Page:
While not being a fan of playing team sports like football, I’ve always enjoyed running: the chill of the morning air against the skin, the rhythm of trainer-clad feet hitting the pavement, the smell of autumnal, fresh air and the chance to be alone with my thoughts, peacefully for a few kilometres. These days, I don’t run with music and I don’t track my steps or distance.
When I started doing longer distances – I’ve run a few 10Ks – the advice I got from more experienced runners was all to do with pace. Not running too fast at the outset, maintaining a steady pace and rhythm throughout. Having run 9.5km of the Cardiff 10K at a steady, respectable pace, I was twice able to speed up to a decent pace for the last five hundred metres. Unlike the hare, I didn’t win the race and I wasn’t trying too.
The meaning of the word ‘pace’ can be traced back through French to Latin and brings us the meanings of ‘a step’ and ‘the rate of motion’ with the sense of the space travelled by a foot (etymonline). When we pace a room, we do so ‘at a steady rate’ (etymonline). We often use the verb to refer to an action you perform while thinking deeply or perhaps with some sort of anguish: ‘A whole hour passed while he was pacing up and down, waiting for the decision about his future’. Pace, then, is about a steady movement though time.
Clocks all tick at the same rate (the differences observed according to Einsteinian relativity being too insignificant here!), but how we perceive that rate is a personal experience. We’ve all experienced the sensation of time passing differently according to our perception. A recent episode of the Netflix Original Explained explores the phenomenon. One of the experts interviewed talked about her research into how time passed differently for people during the UK covid lockdown: 80% of her respondents said that they had perceived time passing differently, with some saying it passed more quickly and others reported that they perceived time passing more slowly.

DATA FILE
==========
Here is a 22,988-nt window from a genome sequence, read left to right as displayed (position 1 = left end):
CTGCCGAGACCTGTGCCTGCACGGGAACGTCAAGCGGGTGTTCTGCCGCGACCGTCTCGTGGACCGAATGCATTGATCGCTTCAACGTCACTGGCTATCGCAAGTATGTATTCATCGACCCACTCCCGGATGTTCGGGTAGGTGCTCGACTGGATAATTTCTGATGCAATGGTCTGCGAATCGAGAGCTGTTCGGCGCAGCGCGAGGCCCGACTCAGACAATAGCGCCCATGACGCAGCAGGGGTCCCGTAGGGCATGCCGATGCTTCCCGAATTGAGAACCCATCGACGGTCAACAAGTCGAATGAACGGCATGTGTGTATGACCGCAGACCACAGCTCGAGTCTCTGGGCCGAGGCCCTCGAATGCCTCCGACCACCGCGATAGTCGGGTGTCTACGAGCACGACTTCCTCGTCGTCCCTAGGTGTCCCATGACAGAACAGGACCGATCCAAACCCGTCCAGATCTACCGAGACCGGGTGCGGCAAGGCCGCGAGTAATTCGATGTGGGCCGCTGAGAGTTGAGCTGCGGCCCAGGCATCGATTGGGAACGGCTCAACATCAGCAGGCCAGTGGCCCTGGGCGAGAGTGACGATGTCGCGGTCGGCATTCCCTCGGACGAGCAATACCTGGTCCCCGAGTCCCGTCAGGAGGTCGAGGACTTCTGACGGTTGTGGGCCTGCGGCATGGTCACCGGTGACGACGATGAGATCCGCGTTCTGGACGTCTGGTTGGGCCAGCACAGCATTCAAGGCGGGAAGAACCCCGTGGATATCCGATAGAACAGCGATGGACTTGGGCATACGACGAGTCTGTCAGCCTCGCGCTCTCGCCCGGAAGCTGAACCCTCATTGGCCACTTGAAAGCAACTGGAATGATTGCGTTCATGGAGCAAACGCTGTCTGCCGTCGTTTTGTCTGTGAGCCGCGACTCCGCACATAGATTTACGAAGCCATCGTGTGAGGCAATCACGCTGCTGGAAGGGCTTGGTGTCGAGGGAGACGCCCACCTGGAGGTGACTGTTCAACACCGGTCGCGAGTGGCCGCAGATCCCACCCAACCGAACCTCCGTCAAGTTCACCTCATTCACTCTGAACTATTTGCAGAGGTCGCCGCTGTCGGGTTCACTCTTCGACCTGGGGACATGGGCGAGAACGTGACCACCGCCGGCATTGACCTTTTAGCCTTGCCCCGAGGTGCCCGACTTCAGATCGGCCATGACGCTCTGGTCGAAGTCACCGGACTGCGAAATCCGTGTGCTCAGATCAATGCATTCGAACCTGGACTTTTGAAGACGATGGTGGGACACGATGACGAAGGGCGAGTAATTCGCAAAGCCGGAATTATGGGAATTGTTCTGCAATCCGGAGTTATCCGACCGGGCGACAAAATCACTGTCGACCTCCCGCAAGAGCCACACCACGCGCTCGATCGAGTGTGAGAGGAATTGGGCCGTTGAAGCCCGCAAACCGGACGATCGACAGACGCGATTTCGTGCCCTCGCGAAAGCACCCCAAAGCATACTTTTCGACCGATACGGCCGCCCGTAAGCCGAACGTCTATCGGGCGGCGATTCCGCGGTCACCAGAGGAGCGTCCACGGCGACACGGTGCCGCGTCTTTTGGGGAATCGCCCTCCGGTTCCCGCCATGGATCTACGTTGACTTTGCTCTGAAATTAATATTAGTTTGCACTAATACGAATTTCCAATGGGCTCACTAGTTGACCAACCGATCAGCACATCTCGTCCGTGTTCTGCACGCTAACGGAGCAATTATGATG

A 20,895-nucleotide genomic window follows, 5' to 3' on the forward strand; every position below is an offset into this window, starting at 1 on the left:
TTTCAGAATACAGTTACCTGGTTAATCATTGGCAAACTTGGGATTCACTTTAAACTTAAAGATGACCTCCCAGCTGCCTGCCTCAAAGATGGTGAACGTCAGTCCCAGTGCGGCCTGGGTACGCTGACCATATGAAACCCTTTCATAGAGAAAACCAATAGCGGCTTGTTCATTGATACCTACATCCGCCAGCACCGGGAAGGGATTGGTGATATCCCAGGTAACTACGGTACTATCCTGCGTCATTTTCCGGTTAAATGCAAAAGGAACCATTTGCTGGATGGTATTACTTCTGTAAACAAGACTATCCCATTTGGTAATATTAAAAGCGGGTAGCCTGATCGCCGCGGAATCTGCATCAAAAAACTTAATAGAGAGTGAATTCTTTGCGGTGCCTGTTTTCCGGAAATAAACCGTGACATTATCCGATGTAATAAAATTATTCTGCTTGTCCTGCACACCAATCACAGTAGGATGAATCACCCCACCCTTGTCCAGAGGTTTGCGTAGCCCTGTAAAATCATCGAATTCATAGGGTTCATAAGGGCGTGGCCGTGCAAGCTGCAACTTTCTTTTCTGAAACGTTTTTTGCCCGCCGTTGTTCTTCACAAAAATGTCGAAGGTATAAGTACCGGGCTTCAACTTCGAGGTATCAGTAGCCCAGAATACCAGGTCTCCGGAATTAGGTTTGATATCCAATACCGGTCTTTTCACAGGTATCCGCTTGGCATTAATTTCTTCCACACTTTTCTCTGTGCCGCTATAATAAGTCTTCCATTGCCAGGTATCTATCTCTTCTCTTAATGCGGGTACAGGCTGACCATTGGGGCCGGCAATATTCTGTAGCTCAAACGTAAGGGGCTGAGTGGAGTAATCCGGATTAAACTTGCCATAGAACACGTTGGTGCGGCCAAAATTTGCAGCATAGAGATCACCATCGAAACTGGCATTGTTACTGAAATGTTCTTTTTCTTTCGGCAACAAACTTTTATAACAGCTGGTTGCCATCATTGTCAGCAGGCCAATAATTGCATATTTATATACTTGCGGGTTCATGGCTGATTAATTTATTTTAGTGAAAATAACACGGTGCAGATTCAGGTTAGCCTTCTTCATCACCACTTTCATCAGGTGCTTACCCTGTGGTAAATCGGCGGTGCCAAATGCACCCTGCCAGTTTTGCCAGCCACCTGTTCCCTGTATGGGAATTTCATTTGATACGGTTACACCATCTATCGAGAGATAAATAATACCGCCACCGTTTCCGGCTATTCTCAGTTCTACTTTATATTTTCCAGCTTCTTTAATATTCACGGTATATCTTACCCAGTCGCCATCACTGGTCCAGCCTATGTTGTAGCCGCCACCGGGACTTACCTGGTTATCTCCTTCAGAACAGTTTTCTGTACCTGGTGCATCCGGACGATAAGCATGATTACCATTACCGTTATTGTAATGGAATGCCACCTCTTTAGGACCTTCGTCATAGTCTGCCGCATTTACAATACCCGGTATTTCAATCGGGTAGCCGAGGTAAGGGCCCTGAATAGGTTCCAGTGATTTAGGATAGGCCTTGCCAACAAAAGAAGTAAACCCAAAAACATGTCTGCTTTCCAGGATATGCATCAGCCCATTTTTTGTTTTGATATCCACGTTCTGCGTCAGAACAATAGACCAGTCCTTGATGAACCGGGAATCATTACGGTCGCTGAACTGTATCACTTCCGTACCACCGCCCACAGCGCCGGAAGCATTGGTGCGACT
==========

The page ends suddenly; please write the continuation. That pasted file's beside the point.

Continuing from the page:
Pace is important when we teach: too slow, the lesson might perceived as boring; too fast, students might become lost or confused, and not have time to complete the activities and tasks we set. Getting pace right can be an energising factor for a lesson, getting it wrong can lead to wandering attention. The art of the practitioner is picking up on the signals, reading the room, and adapting the lesson plan accordingly. This gets easier with experience over time, but also while gaining experience with specific groups of students as we become familiar with them in particular.
Pace can be too fast, too slow or about right. But another aspect of pace is one that the pandemic has exacerbated or highlighted: erratic changes of pace. One moment teaching normally, the next moment teaching online. Technical issues certainly brought about unexpected problems with pace as students toggled microphones on-and-off, quick fire questioning was no longer always so quick. Breakout rooms have been fantastic for facilitating small group work online, but sending students off and bringing them back entails a pause that does not exist in the physical classroom.
When I run I don’t always set my pace well and sometimes, like on this evening’s run, I can get to the final hill and just not have the energy left. Likewise, we don’t always get the pace right in lessons and we have to make adjustments as we go, giving more time for something or trimming excess from a lesson if we judge that that’s the right thing to do. I think that’s one of the most important lessons I’ve learned over my decade in the classroom: the importance of being prepared to be flexible and not feeling like it’s essential to follow a plan exactly.